Final to this disclosure, I present, in FIG. 3, an illustration of the SkySat™ satellite being produced by SkyCorp™, Inc. of Huntsville, Ala. This design is a radical departure from conventional space systems and is illustrative of the type of craft or components that are to be transported to space by the instant method:

EXAMPLE The SkySat™ System Design

The SkySat™ system design follows traditional methods in combining all of the normal systems of a spacecraft. However, with the greatly reduced requirements on the structure and appendages, these spacecraft weight up to 70% less than others of their type. This design is given to be representative of a typical spacecraft built by this method.

The SkySat Satellites are flattened cubes with dimensions of 76.2 cm×76.2 cm×25.4 cm.

A weight breakdown is as follows:

TABLE 1
SkySat Preliminary Weight Budget
SkySat Satellite Mass
Budget Kilograms
Spacecraft Structure 2
MET Thruster 4
Battery 8
Computer 2
Communications 2
Solar Arrays & Power System 2
MET Water Container 2
Antennas 1
GN&C (Magnetorquers) 2
Total Dry Mass 25
Water (¼ more due to weight) 20
Total Wet Mass (4.6 km/sec dv) 47

With this new paradigm, the structure of the satellites will be lightweight stamped aluminum. Preliminary estimates from vendors show reduced costs, from the original $20,000 for each structure, to $300 dollars per structure. The other components can also be of low cost commercial design. Electronic components still have to be designed for proper thermal operation and so this design, analysis, and verification step cannot be shortcut. FIG. 3 shows a preliminary outline of the design of the SkySat™ bus.

The power system for the spacecraft is designed to give 500 watts peak power from triple junction amorphous silicon solar cells. These are extremely lightweight with a power to weight ratio of one kilowatt per kilogram. These cells are currently flying as a test on the Russian Space Station MIR. They can be pre-positioned inside the ISS or Space Shuttle to allow the total power system to be tested before satellite deployment. The batteries are advanced chemistry nickel metal hydride cells that have been flown before on the SEDSAT satellite. The power system for the satellites will be of the distributed architecture type with a single 28-volt bus, which will be regulated in each subsystem by individual DC/DC converters. This gives maximum efficiency along with isolation of each subsystem from the system bus. Latching shorts will be limited to the affected subsystem. Each converter has a disconnecting circuit that will automatically remove power from the affected subsystem until the short is removed or if permanent it is isolated from the rest of the spacecraft.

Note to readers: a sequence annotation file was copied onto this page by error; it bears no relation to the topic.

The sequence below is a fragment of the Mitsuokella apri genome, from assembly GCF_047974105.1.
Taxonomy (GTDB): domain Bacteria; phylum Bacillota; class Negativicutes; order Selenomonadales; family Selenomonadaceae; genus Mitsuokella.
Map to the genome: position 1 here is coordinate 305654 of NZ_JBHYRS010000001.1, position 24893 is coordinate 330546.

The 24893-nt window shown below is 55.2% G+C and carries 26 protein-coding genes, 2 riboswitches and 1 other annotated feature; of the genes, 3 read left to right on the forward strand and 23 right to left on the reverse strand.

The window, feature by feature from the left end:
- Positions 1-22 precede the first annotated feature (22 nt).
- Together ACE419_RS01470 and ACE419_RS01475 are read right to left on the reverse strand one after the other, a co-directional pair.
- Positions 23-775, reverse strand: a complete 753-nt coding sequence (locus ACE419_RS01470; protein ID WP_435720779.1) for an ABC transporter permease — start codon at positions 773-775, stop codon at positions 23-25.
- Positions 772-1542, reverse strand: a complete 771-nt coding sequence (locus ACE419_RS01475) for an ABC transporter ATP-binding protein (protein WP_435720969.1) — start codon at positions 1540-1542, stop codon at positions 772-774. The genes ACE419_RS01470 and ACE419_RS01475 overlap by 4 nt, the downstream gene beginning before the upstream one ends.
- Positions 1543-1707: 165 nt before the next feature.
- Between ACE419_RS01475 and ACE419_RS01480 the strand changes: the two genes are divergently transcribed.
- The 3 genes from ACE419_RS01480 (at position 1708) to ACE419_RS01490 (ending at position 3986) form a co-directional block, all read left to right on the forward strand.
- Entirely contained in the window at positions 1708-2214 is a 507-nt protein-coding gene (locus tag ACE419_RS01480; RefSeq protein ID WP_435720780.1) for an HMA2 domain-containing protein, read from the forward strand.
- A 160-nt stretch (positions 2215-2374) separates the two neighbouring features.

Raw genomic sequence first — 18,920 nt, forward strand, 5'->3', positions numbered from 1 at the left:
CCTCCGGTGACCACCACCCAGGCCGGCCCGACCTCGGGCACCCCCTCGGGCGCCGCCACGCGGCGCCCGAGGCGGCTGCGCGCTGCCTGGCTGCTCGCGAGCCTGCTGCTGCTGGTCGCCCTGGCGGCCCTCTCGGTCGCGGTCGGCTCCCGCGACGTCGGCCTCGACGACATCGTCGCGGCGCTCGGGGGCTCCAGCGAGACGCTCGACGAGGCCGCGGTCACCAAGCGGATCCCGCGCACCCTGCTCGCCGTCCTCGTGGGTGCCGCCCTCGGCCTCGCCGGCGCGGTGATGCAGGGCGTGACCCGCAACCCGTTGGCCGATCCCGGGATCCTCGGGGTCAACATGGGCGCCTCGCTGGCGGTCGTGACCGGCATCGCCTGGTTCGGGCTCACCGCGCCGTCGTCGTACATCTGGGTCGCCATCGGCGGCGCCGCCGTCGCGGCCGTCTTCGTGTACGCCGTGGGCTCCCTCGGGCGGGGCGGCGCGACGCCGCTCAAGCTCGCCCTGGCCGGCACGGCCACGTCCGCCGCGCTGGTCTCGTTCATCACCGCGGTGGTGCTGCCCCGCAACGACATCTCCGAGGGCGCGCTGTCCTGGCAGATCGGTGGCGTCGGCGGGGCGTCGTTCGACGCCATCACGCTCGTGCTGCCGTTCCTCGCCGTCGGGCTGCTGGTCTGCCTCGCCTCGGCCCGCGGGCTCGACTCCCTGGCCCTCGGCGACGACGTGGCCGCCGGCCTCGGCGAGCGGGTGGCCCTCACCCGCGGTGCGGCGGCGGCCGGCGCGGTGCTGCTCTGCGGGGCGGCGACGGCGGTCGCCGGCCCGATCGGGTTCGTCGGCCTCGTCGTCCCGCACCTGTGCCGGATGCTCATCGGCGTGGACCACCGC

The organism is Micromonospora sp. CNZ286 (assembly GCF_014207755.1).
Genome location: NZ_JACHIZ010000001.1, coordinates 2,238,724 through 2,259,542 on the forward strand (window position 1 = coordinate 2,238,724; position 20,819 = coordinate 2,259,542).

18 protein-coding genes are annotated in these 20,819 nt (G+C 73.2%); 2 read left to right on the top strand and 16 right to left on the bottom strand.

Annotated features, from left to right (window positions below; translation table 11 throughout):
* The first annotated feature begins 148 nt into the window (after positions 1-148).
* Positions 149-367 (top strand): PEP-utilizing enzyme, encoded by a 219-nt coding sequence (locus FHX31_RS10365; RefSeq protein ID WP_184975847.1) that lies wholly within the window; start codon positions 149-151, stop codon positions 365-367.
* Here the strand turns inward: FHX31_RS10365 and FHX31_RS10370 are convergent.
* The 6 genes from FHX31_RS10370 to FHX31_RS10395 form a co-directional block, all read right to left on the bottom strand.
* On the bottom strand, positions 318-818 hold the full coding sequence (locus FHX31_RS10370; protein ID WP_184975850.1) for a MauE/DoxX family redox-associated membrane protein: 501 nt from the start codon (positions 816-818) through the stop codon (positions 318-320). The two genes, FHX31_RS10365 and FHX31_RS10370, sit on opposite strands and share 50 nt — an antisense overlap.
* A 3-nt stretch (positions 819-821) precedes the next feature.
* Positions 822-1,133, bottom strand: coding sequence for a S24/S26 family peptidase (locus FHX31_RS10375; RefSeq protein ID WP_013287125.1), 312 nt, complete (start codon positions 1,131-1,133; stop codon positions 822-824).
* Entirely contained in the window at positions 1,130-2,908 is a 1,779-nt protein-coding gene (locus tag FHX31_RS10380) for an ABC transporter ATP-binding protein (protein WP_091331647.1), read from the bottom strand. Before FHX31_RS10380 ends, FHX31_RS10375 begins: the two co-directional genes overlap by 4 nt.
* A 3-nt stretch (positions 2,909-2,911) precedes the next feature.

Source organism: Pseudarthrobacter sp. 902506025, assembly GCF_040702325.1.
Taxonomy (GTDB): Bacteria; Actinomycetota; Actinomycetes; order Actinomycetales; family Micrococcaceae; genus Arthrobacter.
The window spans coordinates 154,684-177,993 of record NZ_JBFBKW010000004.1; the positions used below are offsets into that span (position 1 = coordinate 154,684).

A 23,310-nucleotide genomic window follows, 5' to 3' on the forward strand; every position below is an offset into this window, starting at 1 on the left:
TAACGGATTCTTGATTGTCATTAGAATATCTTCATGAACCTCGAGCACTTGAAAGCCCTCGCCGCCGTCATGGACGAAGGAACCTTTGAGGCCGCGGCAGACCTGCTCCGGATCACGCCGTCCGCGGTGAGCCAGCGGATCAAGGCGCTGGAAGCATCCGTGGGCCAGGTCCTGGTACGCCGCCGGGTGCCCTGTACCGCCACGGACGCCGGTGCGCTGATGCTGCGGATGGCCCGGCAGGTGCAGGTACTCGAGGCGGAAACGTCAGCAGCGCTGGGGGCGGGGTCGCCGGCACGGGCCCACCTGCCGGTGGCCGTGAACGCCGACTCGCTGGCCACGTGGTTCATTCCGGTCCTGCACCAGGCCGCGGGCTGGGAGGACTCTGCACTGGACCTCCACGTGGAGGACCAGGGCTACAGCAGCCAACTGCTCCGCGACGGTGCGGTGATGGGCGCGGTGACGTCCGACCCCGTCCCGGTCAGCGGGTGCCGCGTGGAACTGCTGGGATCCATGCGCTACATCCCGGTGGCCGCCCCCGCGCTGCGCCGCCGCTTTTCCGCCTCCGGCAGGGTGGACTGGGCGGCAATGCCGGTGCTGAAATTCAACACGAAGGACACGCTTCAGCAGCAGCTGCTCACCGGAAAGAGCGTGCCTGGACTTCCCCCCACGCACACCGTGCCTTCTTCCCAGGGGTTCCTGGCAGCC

The computer onboard the satellite is the JPL “spacecube” design, licensed to the corporation. This is a 9×9×15 cm stack that contains twelve processors tied together electrically via the PCI bus architecture. Each processor in the stack is an Analog Devices™ SHARC DSP that will implement in each system a software radio.